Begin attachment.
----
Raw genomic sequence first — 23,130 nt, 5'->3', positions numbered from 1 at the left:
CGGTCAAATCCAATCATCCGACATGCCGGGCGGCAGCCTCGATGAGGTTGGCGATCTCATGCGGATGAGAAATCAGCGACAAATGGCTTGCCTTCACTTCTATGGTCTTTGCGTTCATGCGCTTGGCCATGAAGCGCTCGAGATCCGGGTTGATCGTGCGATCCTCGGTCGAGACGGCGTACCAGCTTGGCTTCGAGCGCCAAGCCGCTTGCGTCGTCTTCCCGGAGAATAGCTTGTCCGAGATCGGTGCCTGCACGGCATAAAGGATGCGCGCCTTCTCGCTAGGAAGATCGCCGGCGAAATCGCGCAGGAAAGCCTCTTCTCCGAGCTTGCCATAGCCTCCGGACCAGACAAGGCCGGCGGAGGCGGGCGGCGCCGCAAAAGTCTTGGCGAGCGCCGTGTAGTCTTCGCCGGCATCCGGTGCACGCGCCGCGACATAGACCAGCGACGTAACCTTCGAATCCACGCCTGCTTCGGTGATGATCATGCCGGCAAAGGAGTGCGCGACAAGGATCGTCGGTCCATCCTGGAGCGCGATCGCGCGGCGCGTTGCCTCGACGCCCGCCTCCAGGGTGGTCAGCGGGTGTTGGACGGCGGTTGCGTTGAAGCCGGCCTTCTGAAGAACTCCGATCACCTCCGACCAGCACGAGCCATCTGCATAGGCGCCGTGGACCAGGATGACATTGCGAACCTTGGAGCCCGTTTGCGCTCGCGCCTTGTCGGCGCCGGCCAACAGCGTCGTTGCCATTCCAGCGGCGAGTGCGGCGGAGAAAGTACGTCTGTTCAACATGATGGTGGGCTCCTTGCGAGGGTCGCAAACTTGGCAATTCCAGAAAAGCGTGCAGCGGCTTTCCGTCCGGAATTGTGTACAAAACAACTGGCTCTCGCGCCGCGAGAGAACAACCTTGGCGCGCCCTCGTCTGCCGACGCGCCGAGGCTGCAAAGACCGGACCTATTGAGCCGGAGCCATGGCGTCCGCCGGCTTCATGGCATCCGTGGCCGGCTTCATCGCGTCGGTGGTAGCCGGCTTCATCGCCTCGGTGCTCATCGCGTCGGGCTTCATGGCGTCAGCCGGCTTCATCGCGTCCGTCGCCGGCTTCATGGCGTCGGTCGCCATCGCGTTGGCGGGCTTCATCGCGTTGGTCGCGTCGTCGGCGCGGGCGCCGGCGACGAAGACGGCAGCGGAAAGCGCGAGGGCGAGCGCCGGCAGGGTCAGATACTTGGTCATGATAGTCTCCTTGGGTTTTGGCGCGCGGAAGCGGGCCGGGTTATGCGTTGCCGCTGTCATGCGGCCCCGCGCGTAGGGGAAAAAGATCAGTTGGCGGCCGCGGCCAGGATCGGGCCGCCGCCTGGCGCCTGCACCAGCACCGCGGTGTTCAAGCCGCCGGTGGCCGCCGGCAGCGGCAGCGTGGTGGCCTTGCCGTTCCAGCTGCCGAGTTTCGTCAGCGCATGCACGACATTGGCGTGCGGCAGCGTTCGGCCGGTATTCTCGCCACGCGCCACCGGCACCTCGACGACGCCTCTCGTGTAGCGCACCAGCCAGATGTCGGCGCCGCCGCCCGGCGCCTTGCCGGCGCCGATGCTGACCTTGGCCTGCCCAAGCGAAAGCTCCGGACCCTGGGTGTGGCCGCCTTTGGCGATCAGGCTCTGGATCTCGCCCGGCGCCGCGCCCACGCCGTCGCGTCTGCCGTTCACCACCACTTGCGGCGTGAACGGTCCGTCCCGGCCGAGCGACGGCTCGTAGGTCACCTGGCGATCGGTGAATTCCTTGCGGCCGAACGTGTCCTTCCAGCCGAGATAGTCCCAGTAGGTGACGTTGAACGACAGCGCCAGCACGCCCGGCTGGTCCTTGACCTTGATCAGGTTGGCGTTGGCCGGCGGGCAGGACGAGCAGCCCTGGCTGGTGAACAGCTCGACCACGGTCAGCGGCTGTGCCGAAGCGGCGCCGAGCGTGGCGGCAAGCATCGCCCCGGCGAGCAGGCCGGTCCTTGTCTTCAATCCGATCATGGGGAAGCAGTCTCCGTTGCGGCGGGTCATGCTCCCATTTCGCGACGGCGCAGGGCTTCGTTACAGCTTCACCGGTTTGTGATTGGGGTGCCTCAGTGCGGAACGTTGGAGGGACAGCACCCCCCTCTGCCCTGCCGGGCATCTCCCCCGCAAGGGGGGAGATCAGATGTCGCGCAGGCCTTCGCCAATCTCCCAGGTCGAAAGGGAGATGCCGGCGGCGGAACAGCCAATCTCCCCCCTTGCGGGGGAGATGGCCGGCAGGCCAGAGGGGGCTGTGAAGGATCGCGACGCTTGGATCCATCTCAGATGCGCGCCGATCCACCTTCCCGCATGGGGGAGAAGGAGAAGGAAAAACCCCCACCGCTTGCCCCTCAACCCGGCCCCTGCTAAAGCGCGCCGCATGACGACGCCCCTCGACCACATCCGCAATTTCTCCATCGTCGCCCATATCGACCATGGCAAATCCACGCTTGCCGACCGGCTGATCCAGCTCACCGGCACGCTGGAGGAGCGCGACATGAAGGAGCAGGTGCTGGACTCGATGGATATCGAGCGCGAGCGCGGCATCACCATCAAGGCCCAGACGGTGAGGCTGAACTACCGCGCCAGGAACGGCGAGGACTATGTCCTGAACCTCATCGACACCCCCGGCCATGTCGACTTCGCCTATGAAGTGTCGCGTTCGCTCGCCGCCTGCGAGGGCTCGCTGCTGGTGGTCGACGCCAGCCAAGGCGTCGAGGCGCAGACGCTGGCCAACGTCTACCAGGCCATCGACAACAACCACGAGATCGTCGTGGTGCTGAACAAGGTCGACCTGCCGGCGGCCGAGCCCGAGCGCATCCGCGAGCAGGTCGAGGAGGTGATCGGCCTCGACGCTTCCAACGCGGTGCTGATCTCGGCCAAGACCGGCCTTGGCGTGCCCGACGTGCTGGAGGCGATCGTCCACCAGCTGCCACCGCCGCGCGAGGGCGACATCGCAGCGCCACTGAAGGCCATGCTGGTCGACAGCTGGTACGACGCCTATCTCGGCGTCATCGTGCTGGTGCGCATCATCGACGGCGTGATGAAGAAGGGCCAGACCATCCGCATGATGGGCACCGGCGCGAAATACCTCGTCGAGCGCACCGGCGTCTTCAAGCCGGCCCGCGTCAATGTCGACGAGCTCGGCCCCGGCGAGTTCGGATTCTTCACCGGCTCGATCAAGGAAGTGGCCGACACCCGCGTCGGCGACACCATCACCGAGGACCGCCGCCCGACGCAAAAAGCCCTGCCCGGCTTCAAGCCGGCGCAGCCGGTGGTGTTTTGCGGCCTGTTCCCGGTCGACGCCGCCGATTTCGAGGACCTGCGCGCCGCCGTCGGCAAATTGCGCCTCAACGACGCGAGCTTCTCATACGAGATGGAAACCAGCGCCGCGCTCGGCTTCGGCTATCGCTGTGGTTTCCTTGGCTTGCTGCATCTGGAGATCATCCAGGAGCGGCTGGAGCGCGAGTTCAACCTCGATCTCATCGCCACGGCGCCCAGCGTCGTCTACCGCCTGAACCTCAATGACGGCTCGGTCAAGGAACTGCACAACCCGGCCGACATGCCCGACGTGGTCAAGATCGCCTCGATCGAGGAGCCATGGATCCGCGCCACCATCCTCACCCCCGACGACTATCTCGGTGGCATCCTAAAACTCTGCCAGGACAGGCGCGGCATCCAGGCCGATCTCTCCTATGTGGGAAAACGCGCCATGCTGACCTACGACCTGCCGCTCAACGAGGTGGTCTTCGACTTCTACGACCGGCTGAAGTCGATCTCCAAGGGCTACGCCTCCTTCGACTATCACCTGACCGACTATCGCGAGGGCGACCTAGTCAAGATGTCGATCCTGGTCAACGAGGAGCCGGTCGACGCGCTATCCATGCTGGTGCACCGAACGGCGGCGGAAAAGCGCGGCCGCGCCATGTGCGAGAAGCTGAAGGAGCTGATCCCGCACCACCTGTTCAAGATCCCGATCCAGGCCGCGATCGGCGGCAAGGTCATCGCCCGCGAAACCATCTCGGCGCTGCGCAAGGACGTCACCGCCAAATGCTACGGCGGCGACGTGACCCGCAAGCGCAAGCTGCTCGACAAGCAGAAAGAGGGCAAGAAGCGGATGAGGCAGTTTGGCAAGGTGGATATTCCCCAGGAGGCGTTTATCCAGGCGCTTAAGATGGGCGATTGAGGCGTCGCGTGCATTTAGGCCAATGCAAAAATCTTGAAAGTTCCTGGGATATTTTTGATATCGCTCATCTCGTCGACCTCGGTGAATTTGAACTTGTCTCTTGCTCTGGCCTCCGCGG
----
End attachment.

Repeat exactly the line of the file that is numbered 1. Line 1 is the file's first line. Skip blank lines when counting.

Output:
Raw genomic sequence first — 23,130 nt, 5'->3', positions numbered from 1 at the left: